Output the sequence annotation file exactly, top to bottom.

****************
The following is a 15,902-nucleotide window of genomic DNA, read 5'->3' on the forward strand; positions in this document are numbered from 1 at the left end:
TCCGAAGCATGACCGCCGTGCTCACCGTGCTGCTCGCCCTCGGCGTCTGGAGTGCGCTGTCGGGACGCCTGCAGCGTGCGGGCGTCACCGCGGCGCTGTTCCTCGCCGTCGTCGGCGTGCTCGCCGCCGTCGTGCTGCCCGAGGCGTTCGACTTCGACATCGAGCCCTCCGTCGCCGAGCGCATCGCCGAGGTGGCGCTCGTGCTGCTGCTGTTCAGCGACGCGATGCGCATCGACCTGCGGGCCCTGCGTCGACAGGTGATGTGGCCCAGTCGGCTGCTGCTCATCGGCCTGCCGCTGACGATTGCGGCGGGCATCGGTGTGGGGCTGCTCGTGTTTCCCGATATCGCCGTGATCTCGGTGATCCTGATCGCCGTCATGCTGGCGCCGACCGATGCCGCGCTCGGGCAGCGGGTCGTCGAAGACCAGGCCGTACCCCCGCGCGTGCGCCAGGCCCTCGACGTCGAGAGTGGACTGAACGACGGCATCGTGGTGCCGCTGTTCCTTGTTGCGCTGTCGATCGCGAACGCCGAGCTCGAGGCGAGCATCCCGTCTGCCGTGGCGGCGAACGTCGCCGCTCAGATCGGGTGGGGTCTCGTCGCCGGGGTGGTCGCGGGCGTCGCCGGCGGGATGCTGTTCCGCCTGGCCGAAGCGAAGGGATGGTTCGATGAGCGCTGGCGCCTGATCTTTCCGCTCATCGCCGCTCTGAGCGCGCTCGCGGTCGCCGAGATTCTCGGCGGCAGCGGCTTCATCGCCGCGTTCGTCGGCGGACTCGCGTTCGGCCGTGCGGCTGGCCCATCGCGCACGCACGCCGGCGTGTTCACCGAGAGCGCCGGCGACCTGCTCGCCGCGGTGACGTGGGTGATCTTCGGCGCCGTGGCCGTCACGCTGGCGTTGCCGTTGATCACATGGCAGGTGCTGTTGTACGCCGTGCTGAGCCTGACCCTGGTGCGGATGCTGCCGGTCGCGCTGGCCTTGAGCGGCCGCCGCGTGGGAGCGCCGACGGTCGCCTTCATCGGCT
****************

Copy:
The following is a 15,902-nucleotide window of genomic DNA, read 5'->3' on the forward strand; positions in this document are numbered from 1 at the left end:
TCCGAAGCATGACCGCCGTGCTCACCGTGCTGCTCGCCCTCGGCGTCTGGAGTGCGCTGTCGGGACGCCTGCAGCGTGCGGGCGTCACCGCGGCGCTGTTCCTCGCCGTCGTCGGCGTGCTCGCCGCCGTCGTGCTGCCCGAGGCGTTCGACTTCGACATCGAGCCCTCCGTCGCCGAGCGCATCGCCGAGGTGGCGCTCGTGCTGCTGCTGTTCAGCGACGCGATGCGCATCGACCTGCGGGCCCTGCGTCGACAGGTGATGTGGCCCAGTCGGCTGCTGCTCATCGGCCTGCCGCTGACGATTGCGGCGGGCATCGGTGTGGGGCTGCTCGTGTTTCCCGATATCGCCGTGATCTCGGTGATCCTGATCGCCGTCATGCTGGCGCCGACCGATGCCGCGCTCGGGCAGCGGGTCGTCGAAGACCAGGCCGTACCCCCGCGCGTGCGCCAGGCCCTCGACGTCGAGAGTGGACTGAACGACGGCATCGTGGTGCCGCTGTTCCTTGTTGCGCTGTCGATCGCGAACGCCGAGCTCGAGGCGAGCATCCCGTCTGCCGTGGCGGCGAACGTCGCCGCTCAGATCGGGTGGGGTCTCGTCGCCGGGGTGGTCGCGGGCGTCGCCGGCGGGATGCTGTTCCGCCTGGCCGAAGCGAAGGGATGGTTCGATGAGCGCTGGCGCCTGATCTTTCCGCTCATCGCCGCTCTGAGCGCGCTCGCGGTCGCCGAGATTCTCGGCGGCAGCGGCTTCATCGCCGCGTTCGTCGGCGGACTCGCGTTCGGCCGTGCGGCTGGCCCATCGCGCACGCACGCCGGCGTGTTCACCGAGAGCGCCGGCGACCTGCTCGCCGCGGTGACGTGGGTGATCTTCGGCGCCGTGGCCGTCACGCTGGCGTTGCCGTTGATCACATGGCAGGTGCTGTTGTACGCCGTGCTGAGCCTGACCCTGGTGCGGATGCTGCCGGTCGCGCTGGCCTTGAGCGGCCGCCGCGTGGGAGCGCCGACGGTCGCCTTCATCGGCT